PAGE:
Texas Politics

Medical marijuana will soon be growing in Texas. Here’s who can use it

Medical marijuana will soon be growing in Texas to help Texans with intractable epilepsy if federally approved medication hasn’t helped.
Medical marijuana will soon be growing in Texas to help Texans with intractable epilepsy if federally approved medication hasn’t helped. Star-Telegram archives

Any day now, medical marijuana will legally start to grow in the state of Texas.

It will be planted, grown and processed on a 10-acre parcel of land in Schulenburg, a small community east of San Antonio, now that the company that owns the property — Cansortium Texas — has received the state’s first license to do so.

The low-level cannabidiol will be sold, under a 2015 law, to help Texans with intractable epilepsy if federally approved medication hasn’t helped.

“We expect to have the medicine by the end of this year, I hope by December,” said Jose Hidalgo, chief executive officer of Cansortium Holdings, the Florida-based parent company of Cansortium Texas. “Our focus is to give access to patients.

“With a population of 27 million plus in Texas, it is so important for us to be there and provide” medicine for patients.

Cansortium Texas was the first company to receive state approval for medical cannabis from the Texas Department of Public Safety, although officials are soon expected to give approval to two other companies — Compassionate Cultivation and Surterra Texas — as well.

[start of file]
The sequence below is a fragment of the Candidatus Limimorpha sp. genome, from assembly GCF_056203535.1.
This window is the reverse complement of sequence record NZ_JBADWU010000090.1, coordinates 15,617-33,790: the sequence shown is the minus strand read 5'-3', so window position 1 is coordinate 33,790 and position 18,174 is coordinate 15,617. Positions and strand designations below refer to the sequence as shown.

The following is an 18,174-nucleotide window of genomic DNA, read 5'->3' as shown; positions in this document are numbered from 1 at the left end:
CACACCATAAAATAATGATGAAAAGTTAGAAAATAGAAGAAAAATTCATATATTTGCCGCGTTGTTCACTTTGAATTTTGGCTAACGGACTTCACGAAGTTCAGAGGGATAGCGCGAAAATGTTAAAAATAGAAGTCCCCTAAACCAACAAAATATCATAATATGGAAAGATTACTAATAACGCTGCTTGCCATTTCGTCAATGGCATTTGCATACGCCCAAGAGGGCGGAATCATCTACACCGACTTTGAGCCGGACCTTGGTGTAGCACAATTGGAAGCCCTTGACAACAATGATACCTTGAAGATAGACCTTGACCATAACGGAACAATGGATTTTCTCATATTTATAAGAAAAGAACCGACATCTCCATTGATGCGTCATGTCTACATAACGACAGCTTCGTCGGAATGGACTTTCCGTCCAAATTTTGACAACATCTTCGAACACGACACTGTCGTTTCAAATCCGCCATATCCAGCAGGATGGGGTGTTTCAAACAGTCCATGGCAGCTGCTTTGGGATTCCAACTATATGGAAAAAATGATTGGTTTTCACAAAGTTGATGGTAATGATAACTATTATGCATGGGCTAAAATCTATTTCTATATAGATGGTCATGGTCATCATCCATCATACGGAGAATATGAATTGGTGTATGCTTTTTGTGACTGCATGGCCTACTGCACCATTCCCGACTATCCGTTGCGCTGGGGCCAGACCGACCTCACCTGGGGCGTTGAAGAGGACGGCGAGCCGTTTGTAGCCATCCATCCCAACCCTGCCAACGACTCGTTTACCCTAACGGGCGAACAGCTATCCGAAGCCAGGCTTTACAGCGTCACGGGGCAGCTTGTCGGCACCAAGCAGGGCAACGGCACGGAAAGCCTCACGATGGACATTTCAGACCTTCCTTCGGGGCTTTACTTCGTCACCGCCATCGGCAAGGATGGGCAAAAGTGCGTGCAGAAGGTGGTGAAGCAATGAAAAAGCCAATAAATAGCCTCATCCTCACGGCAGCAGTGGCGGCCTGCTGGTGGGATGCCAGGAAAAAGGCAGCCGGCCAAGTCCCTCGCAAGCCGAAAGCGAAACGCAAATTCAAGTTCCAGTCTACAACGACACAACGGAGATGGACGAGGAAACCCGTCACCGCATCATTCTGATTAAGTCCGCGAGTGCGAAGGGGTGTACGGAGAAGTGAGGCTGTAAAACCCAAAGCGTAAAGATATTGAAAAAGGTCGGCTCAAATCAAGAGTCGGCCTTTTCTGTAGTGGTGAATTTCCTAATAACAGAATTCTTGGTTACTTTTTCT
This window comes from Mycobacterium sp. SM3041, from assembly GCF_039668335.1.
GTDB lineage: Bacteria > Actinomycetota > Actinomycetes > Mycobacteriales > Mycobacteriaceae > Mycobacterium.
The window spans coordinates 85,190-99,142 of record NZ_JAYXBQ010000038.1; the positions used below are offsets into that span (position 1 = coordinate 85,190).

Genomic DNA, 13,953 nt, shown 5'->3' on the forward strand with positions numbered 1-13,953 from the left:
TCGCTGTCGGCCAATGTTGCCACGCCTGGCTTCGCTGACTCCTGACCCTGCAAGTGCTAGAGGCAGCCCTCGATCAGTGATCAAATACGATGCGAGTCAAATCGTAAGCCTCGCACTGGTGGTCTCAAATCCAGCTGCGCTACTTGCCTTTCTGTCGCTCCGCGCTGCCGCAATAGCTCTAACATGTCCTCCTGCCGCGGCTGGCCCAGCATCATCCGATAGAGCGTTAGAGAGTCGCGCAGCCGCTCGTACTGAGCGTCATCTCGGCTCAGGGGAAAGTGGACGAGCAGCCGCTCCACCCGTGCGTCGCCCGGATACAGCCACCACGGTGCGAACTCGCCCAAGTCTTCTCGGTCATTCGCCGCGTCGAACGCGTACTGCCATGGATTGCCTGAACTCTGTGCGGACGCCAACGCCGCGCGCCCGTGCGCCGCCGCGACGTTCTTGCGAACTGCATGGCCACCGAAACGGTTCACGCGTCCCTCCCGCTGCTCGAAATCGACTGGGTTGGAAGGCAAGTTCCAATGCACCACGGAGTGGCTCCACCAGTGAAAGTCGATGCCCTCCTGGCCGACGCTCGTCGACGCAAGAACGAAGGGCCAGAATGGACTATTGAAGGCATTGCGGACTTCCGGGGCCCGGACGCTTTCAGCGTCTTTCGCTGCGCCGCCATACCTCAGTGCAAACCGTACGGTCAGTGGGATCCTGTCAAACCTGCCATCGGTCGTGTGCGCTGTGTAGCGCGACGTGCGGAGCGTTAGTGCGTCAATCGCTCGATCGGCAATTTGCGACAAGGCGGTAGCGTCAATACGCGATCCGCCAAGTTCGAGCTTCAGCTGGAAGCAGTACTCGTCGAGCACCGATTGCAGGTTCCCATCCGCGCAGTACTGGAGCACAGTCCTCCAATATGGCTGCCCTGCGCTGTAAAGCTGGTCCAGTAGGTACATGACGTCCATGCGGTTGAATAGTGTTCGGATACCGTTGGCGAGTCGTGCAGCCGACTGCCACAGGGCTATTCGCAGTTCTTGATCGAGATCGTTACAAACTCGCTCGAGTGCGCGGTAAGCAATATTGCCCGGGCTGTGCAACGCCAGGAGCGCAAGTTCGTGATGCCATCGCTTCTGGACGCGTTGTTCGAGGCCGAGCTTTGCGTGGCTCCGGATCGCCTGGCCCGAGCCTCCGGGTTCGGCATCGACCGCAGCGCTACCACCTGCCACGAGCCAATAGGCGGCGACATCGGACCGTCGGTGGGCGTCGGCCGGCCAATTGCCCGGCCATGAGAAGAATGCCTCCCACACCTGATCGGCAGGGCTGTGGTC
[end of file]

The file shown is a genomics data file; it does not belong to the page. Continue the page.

This culminates years of work, since the Texas Legislature, led by state Rep. Stephanie Klick, R-Fort Worth, approved the Texas Compassionate Use Act to make use of cannabidiol, or CBD, legal for at least some of the nearly 150,000 Texans estimated to have intractable epilepsy.

This ingredient of a marijuana plant lets a patient get the benefits without the high. A different component, THC, or tetrahydrocannabinol, is the psychoactive ingredient that produces a high.

To get this medical marijuana, Texans must have a prescription and then potentially pay between $45 and $90 for the medicine.

Other marijuana use, for medical or recreational reasons, remains illegal in Texas and more than a dozen other states. But it is legal in more than 25 other states.

“A lot of folks think this could happen overnight,” said Klick, a nurse who helped write the bill. “But this is a very complex industry. These children need a consistent quality of meds. That’s why this has taken so long. It’s incredible complex.

“I”m hoping that some of these folks will have a merry Christmas because this product will be available in Texas.”

A costly process

DPS workers for months have been reviewing more than 40 applications by companies hoping to legally grow medical cannabis in Texas.

The first permit was issued Sept. 1 to Cansortium Texas and two more are expected soon.

The Texas Cannabis Industry Association has filed a complaint about the program, calling on more than three licenses to be issued.

“TCIA believes the state needs to prepare for an immediate second round of applications and issue at least nine additional provisional licenses to ‘ensure reasonable statewide access,’ ” the letter stated. “The industry is in place and engaged.”

It’s not a cheap or easy process.